This paper offers an overview of the work that has been done within the Phonologie du français contemporain : usages, variétés, structure (PFC) research programme. We first critically assess the relation between phonological research and data. We then move on to describe PFC's methodology and the coding schemes that have been devised for the analysis of schwa and liaison. We finish off by showing how the PFC programme makes a valuable contribution to our understanding of the phonology of French, by widening the scope and breadth of empirical descriptions and by offering new insights into theoretical problems such as the analysis of liaison or the role of usage frequency in grammar.

  • Françoise GADET (Paris Ouest)
    Un grand corpus de français parlé : le CIEL-F. Choix épistémologiques et réalisations empiriques
    (A large corpus of spoken French : CIEL-F. Epistemological choices and empirical outcome)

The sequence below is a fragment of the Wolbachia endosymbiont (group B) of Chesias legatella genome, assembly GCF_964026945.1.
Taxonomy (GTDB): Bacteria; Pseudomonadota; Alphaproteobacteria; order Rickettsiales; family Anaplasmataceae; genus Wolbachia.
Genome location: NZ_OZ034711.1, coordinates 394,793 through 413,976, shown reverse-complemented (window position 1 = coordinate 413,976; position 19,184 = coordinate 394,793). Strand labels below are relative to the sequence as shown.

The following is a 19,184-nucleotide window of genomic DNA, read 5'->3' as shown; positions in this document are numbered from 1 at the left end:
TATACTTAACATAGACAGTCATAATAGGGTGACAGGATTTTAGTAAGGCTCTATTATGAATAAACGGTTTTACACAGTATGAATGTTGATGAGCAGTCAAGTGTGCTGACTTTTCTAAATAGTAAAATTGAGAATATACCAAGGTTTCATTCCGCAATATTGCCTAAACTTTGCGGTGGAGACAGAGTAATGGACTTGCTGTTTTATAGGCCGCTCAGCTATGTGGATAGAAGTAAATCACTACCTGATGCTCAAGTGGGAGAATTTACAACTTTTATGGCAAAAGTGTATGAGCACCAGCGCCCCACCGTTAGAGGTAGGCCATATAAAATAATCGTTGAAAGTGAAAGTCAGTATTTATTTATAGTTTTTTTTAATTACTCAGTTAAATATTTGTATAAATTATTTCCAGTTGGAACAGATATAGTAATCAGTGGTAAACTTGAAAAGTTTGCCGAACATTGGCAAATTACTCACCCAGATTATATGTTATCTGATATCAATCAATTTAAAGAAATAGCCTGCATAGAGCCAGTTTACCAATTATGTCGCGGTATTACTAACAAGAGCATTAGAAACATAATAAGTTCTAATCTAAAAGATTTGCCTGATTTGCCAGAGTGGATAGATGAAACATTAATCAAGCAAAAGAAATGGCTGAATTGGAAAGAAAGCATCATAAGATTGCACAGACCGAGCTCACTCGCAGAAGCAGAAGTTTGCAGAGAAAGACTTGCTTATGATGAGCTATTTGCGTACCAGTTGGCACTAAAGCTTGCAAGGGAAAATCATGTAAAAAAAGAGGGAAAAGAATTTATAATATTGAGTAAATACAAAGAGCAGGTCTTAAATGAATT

2012, Vol. XVII-1, pp. 39-54

    This article presents the structure of the Corpus International Ecologique de la Langue Française, an extensive corpus of spoken French that will soon be available on the Internet, from both an epistemological and empirical perspective. Explanations are given with regard to the ideas that guided the data collection (ecological approach, comparability of the different areas of the Francophonie and communication situations) and to the choices made ("communicative spaces" and "activity types") with a view to relevant analyses in various research fields (variation, interaction, multimodality, French in contact, oral syntax) and an attempt is made to fill existing gaps in the current corpus. The article further addresses the issue of building up a network of experts, problems that had to be solved during fieldwork in the different areas and questions concerning standardisation, archiving and publication of the collected data (audio and video recordings, transcriptions, metadata), whereupon several examples are presented for comparative analyses.

  • Sébastien GEORGES (Centre international d’études pédagogiques, Sèvres)
    Evaluer la production orale au travers d’une démarche scientifique
    (Evaluate oral production by means of a scientific proocedure)
    2013, Vol. XVIII-1, pp. 47-58